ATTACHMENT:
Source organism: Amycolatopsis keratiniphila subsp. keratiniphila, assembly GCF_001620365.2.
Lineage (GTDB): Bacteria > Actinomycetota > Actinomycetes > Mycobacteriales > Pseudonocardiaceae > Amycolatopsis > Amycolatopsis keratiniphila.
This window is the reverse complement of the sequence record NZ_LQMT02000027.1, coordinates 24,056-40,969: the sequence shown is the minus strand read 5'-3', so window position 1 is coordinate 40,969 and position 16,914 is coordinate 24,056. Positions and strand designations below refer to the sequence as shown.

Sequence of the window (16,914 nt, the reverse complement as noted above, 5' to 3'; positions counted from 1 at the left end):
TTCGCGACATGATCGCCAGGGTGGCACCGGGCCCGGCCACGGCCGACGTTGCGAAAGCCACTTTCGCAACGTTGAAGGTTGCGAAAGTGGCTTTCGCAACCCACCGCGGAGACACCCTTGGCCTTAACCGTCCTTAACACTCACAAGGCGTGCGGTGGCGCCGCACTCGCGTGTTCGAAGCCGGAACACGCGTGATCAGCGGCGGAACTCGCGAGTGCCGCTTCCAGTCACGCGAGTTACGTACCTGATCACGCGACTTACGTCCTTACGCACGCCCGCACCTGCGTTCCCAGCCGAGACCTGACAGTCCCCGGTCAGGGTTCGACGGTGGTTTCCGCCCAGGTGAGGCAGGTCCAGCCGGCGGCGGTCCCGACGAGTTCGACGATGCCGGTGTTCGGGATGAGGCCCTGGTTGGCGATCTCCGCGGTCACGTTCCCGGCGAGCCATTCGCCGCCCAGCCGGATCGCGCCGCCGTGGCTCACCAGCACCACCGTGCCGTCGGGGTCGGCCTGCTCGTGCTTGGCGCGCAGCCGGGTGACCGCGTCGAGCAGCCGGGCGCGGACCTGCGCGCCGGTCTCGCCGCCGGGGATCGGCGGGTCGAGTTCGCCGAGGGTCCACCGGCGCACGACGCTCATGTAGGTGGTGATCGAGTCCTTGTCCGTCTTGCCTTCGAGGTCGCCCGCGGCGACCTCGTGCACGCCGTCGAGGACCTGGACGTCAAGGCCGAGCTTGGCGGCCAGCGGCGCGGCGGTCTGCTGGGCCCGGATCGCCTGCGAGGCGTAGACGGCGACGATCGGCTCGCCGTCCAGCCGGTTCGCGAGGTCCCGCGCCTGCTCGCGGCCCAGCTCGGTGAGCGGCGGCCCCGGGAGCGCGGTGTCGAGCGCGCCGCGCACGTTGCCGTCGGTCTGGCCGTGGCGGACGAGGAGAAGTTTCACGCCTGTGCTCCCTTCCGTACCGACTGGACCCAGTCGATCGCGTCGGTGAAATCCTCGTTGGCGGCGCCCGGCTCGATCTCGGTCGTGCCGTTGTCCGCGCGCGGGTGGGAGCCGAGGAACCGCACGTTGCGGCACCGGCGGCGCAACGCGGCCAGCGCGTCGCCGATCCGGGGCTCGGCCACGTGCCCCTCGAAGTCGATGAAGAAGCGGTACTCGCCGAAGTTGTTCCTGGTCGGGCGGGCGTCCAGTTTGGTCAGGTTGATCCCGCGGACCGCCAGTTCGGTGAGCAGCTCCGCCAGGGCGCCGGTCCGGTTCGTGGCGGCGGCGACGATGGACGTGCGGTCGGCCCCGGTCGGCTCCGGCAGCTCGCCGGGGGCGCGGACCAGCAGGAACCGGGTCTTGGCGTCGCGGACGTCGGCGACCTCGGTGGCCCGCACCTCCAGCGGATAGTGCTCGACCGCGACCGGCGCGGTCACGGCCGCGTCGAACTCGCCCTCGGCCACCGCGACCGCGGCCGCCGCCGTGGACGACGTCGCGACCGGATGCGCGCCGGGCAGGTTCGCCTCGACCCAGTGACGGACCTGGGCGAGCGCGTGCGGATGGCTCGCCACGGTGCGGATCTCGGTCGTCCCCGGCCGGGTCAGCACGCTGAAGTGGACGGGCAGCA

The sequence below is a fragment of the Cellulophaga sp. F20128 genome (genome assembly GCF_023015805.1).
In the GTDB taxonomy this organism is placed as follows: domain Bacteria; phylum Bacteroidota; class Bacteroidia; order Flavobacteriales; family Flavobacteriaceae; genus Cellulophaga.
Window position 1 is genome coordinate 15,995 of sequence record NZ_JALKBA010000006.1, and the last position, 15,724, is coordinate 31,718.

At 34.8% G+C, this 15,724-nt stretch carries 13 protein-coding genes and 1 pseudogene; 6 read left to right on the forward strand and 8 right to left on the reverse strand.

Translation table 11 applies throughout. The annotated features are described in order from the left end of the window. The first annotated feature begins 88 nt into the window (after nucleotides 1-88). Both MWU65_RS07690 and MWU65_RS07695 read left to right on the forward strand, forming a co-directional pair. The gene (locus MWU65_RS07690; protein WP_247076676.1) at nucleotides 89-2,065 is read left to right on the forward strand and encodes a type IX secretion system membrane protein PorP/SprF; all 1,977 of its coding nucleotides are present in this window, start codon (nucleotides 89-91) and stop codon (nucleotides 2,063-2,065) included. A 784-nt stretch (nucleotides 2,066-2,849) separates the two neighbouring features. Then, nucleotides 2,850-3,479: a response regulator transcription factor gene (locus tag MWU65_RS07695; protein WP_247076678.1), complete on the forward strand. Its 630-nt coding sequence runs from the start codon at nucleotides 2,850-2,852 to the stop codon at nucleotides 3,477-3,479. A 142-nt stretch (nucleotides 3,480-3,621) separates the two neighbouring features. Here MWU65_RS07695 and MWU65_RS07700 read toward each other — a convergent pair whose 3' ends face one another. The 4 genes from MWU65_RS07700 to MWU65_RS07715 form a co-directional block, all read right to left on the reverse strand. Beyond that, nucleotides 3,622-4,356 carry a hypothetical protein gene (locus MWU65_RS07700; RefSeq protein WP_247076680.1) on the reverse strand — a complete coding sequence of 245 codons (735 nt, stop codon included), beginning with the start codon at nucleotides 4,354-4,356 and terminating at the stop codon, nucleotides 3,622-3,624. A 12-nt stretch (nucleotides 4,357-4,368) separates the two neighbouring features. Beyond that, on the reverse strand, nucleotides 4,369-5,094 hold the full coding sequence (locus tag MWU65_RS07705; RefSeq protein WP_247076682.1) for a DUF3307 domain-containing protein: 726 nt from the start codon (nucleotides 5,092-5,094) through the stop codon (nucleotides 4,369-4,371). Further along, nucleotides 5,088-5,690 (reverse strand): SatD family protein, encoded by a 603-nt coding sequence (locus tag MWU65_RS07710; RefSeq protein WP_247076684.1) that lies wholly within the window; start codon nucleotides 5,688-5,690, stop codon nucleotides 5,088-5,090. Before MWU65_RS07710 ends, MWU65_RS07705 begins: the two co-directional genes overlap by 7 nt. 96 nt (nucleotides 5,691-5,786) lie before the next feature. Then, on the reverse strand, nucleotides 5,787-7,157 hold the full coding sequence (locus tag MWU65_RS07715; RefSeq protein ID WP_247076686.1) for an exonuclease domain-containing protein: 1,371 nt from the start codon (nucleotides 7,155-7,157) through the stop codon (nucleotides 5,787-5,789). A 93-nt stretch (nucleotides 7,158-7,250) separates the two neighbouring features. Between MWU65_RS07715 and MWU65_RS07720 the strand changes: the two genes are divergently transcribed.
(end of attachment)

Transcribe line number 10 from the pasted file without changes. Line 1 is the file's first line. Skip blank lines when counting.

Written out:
Translation table 11 applies throughout. The annotated features are described in order from the left end of the window. The first annotated feature begins 88 nt into the window (after nucleotides 1-88). Both MWU65_RS07690 and MWU65_RS07695 read left to right on the forward strand, forming a co-directional pair. The gene (locus MWU65_RS07690; protein WP_247076676.1) at nucleotides 89-2,065 is read left to right on the forward strand and encodes a type IX secretion system membrane protein PorP/SprF; all 1,977 of its coding nucleotides are present in this window, start codon (nucleotides 89-91) and stop codon (nucleotides 2,063-2,065) included. A 784-nt stretch (nucleotides 2,066-2,849) separates the two neighbouring features. Then, nucleotides 2,850-3,479: a response regulator transcription factor gene (locus tag MWU65_RS07695; protein WP_247076678.1), complete on the forward strand. Its 630-nt coding sequence runs from the start codon at nucleotides 2,850-2,852 to the stop codon at nucleotides 3,477-3,479. A 142-nt stretch (nucleotides 3,480-3,621) separates the two neighbouring features. Here MWU65_RS07695 and MWU65_RS07700 read toward each other — a convergent pair whose 3' ends face one another. The 4 genes from MWU65_RS07700 to MWU65_RS07715 form a co-directional block, all read right to left on the reverse strand. Beyond that, nucleotides 3,622-4,356 carry a hypothetical protein gene (locus MWU65_RS07700; RefSeq protein WP_247076680.1) on the reverse strand — a complete coding sequence of 245 codons (735 nt, stop codon included), beginning with the start codon at nucleotides 4,354-4,356 and terminating at the stop codon, nucleotides 3,622-3,624. A 12-nt stretch (nucleotides 4,357-4,368) separates the two neighbouring features. Beyond that, on the reverse strand, nucleotides 4,369-5,094 hold the full coding sequence (locus tag MWU65_RS07705; RefSeq protein WP_247076682.1) for a DUF3307 domain-containing protein: 726 nt from the start codon (nucleotides 5,092-5,094) through the stop codon (nucleotides 4,369-4,371). Further along, nucleotides 5,088-5,690 (reverse strand): SatD family protein, encoded by a 603-nt coding sequence (locus tag MWU65_RS07710; RefSeq protein WP_247076684.1) that lies wholly within the window; start codon nucleotides 5,688-5,690, stop codon nucleotides 5,088-5,090. Before MWU65_RS07710 ends, MWU65_RS07705 begins: the two co-directional genes overlap by 7 nt. 96 nt (nucleotides 5,691-5,786) lie before the next feature. Then, on the reverse strand, nucleotides 5,787-7,157 hold the full coding sequence (locus tag MWU65_RS07715; RefSeq protein ID WP_247076686.1) for an exonuclease domain-containing protein: 1,371 nt from the start codon (nucleotides 7,155-7,157) through the stop codon (nucleotides 5,787-5,789). A 93-nt stretch (nucleotides 7,158-7,250) separates the two neighbouring features. Between MWU65_RS07715 and MWU65_RS07720 the strand changes: the two genes are divergently transcribed.